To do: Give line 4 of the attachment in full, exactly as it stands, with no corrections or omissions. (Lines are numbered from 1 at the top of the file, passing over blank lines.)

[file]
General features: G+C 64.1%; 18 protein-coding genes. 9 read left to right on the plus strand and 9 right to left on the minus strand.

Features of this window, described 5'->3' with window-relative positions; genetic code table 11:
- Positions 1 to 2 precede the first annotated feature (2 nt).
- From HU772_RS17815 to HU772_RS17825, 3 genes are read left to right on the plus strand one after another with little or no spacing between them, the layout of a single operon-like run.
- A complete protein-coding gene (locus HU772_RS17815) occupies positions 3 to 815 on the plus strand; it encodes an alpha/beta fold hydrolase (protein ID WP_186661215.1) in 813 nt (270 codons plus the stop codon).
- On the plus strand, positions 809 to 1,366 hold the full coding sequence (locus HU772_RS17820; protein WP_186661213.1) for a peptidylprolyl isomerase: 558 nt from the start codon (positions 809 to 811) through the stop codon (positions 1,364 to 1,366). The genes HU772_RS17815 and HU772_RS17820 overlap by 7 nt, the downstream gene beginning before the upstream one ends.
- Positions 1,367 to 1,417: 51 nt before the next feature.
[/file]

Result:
- From HU772_RS17815 to HU772_RS17825, 3 genes are read left to right on the plus strand one after another with little or no spacing between them, the layout of a single operon-like run.